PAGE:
[W]ith Facebook’s announcement today of Facebook Deals, that’s beginning to change. In a press conference, CEO Mark Zuckerberg rolled out an impressive roster of merchants willing to play along with Facebook’s Places. Check into the Gap and earn a free pair of jeans. Check into North Face and earn $1 for the National Park Foundation. Not only that, Facebook has removed much of the friction from the process. It’s a few simple clicks from walking into a store and earning a deal through Facebook.
I’ll be honest: after using Foursquare a handful of times, I got very bored with it. It might have been that I didn’t have anyone in the area to compete against, that I didn’t go out a lot, that it was a pain to remind myself to check-in, there was no reward for any check-ins, or any number of reasons that keep conjuring in my brain. I dropped it after a couple of weeks of inconstant use.
With this announcement, Facebook is poised to steal the thunder from Foursquare for location based interactions. They’ve taken the idea to the next level in terms of rewarding all people (not just mayors) for visits and given a greater number of incentives for using a location based application.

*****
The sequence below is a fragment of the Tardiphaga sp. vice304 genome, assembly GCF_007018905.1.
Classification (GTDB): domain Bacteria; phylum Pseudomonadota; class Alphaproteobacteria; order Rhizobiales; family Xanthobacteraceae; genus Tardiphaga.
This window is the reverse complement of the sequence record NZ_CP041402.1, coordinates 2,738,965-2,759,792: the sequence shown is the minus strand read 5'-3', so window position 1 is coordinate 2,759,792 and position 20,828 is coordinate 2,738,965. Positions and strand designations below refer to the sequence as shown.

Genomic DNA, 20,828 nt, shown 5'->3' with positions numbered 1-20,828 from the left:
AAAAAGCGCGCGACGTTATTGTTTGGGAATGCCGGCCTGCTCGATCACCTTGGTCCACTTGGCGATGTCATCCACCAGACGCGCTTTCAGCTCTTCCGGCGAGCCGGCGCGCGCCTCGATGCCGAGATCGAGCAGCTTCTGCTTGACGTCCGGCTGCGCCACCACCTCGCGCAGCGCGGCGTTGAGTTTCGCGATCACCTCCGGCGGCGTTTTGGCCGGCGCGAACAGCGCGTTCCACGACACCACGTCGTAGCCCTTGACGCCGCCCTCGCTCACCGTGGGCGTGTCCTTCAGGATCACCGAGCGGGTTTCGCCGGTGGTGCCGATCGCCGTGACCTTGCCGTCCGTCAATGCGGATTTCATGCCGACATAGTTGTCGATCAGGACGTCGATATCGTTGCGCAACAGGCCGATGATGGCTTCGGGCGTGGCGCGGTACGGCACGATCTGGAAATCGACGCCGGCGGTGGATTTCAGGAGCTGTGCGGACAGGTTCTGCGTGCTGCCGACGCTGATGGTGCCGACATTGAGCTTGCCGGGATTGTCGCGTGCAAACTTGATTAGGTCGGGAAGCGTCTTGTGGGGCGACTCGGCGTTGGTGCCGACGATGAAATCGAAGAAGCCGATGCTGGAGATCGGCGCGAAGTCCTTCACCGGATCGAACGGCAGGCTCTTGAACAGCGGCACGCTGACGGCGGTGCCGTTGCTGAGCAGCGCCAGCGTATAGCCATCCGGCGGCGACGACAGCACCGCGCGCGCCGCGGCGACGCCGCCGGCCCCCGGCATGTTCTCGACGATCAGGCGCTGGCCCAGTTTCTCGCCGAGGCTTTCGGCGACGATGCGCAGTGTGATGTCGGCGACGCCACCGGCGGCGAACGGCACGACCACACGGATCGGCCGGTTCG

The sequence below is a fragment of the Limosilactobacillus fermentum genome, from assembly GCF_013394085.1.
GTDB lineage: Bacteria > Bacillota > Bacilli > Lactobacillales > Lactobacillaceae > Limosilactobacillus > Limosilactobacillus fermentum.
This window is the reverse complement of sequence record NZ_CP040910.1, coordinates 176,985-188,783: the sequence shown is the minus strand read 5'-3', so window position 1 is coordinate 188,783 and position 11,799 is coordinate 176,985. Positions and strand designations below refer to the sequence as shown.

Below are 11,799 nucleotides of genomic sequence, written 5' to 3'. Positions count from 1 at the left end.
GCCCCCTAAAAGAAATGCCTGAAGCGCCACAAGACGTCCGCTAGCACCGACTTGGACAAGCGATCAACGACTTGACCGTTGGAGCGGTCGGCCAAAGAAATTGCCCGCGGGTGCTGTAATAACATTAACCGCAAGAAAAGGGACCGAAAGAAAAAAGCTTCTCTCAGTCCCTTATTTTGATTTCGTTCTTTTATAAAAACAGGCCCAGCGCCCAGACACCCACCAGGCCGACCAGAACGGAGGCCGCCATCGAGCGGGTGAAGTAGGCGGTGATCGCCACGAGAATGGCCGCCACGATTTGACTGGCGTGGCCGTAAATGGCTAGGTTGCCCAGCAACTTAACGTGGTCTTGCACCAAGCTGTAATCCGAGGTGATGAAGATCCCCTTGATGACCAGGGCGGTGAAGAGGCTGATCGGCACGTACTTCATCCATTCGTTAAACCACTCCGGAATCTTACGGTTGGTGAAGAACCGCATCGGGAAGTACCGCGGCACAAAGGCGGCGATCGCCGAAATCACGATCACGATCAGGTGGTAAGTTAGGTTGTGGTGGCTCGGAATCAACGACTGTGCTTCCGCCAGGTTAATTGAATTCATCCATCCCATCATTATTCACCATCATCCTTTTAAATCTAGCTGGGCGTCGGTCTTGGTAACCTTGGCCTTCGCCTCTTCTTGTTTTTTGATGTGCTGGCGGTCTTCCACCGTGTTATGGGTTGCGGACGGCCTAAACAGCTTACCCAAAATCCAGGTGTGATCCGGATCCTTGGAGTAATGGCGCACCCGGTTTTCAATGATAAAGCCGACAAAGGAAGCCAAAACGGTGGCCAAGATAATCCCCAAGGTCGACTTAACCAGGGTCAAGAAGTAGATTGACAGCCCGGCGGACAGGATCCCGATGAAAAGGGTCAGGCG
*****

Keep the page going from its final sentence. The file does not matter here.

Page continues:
Although, let’s be honest with ourselves here. Facebook is not an entity that comes to mind when you think of “privacy protection”. They’ve had their own issues with privacy, but a service like this does beg the question: what are you willing to give up to get a benefit? If I can check-in on Facebook Deals to get a free appetizer at a restaurant or a discount on a pair of shoes, is this snapshot of my shopping habits worth the trade in goods or services? In other words, how does the quid pro quo work for the end user?
Furthermore, is there something that we as libraries can do to capitalize on something like Facebook Deals? David Lee King wrote a post about using Foursquare with libraries back in January. Is there something we could offer patrons for checking in at the library? Off the top of my head, some random things come to mind: an extra item over the limit (like DVDs), jump ahead on a hold’s list, giveaways (show this and get a free book for your kid, for example), fine or overdue waiving, or home delivery of materials. (Disclaimer: I said random things, not things that would work perfectly or always make sense.)
Could Facebook Deals be a big deal for libraries?